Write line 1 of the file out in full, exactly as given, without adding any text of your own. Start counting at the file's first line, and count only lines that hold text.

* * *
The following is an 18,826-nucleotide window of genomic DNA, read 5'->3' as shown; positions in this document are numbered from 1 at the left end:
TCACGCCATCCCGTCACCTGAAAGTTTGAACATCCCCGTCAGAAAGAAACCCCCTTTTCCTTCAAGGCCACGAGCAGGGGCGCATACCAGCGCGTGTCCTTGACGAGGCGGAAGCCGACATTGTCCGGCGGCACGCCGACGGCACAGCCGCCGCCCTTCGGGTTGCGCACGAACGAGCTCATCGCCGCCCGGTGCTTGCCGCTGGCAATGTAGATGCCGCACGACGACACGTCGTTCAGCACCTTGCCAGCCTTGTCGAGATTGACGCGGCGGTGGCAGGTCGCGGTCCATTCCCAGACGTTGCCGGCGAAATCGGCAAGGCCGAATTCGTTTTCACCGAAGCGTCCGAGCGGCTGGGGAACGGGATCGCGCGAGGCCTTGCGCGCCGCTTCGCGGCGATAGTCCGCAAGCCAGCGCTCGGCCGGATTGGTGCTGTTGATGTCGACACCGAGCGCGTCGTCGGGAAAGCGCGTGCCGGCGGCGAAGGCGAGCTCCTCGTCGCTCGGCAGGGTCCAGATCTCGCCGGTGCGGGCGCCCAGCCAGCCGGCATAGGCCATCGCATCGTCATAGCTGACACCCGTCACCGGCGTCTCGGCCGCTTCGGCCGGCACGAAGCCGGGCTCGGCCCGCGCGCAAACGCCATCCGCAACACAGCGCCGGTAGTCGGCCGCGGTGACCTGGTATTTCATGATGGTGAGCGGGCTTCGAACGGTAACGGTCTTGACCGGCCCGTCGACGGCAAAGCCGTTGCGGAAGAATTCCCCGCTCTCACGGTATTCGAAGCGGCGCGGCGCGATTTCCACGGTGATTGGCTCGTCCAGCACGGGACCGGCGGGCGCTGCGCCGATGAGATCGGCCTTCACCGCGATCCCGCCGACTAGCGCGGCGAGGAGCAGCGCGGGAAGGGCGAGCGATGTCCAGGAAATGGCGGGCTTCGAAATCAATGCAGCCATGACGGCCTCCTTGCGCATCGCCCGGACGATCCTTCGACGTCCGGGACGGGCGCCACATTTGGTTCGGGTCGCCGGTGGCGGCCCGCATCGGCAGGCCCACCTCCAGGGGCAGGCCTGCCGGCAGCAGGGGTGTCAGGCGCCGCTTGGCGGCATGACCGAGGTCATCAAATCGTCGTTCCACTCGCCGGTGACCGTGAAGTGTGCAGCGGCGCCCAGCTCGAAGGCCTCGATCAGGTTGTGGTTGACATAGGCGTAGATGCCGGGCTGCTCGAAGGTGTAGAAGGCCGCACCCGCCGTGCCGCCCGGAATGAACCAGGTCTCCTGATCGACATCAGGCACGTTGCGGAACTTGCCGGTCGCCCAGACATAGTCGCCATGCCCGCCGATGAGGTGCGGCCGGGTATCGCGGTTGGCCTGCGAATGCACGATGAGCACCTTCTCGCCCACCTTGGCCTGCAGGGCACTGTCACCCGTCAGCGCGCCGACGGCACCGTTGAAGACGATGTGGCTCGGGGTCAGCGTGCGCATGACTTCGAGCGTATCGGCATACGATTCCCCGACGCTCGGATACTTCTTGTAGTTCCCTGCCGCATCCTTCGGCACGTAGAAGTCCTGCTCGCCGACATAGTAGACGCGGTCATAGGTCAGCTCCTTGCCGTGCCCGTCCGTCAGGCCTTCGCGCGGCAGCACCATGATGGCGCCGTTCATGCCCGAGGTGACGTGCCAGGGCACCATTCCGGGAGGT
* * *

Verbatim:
The following is an 18,826-nucleotide window of genomic DNA, read 5'->3' as shown; positions in this document are numbered from 1 at the left end: